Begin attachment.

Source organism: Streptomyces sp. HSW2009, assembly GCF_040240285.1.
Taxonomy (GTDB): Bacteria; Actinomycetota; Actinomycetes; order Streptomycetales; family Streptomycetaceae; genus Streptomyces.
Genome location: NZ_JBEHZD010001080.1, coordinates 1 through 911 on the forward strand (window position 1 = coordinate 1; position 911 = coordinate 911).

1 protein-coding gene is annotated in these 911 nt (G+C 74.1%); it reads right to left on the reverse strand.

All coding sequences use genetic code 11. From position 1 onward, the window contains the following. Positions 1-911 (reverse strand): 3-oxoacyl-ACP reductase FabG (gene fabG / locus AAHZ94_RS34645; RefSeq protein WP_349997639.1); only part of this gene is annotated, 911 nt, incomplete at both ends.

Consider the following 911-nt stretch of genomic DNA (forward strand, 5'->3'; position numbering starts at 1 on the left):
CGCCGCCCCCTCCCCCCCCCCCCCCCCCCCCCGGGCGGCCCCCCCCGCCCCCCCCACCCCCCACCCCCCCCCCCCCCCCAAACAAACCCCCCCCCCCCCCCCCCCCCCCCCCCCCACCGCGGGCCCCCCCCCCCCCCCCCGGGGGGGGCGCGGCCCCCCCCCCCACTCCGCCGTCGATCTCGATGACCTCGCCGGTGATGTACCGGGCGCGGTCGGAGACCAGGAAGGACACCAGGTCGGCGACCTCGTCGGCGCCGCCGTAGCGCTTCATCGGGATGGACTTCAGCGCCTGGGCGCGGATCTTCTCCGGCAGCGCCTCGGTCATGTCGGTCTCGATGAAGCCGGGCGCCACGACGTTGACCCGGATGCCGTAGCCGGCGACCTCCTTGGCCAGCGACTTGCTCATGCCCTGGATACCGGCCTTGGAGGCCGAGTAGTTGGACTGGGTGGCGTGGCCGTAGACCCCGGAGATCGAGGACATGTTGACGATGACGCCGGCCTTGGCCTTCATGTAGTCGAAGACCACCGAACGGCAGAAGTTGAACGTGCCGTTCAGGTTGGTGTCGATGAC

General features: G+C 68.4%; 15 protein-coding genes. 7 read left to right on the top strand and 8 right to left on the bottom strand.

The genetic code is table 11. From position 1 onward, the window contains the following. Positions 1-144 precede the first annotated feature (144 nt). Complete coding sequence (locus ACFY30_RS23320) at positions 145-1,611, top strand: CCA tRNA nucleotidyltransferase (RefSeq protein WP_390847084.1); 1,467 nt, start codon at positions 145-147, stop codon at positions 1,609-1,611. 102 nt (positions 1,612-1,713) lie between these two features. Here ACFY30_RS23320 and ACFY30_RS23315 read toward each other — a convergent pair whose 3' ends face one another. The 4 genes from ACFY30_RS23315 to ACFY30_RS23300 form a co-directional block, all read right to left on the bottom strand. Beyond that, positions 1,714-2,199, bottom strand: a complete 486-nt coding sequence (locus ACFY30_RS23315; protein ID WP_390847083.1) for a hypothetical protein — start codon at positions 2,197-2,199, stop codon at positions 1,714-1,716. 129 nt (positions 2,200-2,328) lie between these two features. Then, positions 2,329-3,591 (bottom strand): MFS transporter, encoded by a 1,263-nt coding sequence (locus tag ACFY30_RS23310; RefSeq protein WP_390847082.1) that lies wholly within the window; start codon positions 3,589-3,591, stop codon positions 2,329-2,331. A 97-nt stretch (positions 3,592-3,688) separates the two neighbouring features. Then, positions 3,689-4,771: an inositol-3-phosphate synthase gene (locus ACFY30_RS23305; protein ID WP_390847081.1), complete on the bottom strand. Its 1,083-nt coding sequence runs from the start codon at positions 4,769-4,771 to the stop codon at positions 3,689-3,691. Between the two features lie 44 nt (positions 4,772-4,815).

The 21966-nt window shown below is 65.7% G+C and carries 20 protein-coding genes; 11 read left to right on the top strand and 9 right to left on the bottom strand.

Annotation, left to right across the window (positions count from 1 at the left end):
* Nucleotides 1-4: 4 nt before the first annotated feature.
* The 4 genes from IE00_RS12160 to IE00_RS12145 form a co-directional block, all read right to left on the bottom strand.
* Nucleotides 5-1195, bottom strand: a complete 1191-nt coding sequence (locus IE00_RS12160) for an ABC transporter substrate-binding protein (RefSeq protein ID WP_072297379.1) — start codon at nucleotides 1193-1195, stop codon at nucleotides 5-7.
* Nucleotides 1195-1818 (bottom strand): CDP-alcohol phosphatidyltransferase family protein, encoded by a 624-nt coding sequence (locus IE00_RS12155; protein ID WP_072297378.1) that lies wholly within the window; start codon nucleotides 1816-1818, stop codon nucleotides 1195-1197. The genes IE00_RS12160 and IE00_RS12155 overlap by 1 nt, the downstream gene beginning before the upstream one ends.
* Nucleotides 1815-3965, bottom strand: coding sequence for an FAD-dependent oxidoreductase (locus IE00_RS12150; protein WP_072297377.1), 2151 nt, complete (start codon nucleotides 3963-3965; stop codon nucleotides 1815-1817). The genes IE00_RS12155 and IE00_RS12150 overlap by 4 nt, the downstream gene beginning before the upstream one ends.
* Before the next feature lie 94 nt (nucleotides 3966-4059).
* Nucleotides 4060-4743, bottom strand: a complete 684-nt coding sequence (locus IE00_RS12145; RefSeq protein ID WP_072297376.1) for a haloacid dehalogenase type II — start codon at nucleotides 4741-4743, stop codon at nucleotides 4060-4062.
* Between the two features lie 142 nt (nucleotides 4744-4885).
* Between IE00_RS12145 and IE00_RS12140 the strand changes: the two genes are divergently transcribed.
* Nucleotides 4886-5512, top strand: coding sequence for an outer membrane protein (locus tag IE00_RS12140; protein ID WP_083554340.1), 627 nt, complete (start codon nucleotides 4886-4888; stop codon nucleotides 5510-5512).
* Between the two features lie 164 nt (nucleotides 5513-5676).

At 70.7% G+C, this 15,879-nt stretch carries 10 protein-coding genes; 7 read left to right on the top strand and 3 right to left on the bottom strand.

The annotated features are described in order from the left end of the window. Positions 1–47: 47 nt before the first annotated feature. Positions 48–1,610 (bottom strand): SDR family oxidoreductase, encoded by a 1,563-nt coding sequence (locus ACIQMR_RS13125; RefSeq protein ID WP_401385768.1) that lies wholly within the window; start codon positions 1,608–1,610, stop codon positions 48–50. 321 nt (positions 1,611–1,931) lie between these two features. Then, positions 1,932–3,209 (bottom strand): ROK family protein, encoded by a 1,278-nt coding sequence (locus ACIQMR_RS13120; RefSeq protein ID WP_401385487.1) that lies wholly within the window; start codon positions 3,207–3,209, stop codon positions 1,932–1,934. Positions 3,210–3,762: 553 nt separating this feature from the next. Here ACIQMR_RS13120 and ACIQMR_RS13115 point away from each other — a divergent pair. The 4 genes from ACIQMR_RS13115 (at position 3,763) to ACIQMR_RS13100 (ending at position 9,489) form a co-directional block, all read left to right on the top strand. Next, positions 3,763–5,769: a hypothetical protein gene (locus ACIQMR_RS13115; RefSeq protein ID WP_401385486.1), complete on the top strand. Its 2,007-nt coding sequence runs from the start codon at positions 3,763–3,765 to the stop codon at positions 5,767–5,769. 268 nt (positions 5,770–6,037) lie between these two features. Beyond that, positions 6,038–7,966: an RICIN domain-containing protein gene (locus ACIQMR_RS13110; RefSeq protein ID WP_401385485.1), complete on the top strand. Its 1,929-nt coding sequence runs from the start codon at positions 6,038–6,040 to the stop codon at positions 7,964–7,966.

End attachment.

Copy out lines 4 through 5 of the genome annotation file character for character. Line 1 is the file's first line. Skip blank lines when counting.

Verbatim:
1 protein-coding gene is annotated in these 911 nt (G+C 74.1%); it reads right to left on the reverse strand.

All coding sequences use genetic code 11. From position 1 onward, the window contains the following. Positions 1-911 (reverse strand): 3-oxoacyl-ACP reductase FabG (gene fabG / locus AAHZ94_RS34645; RefSeq protein WP_349997639.1); only part of this gene is annotated, 911 nt, incomplete at both ends.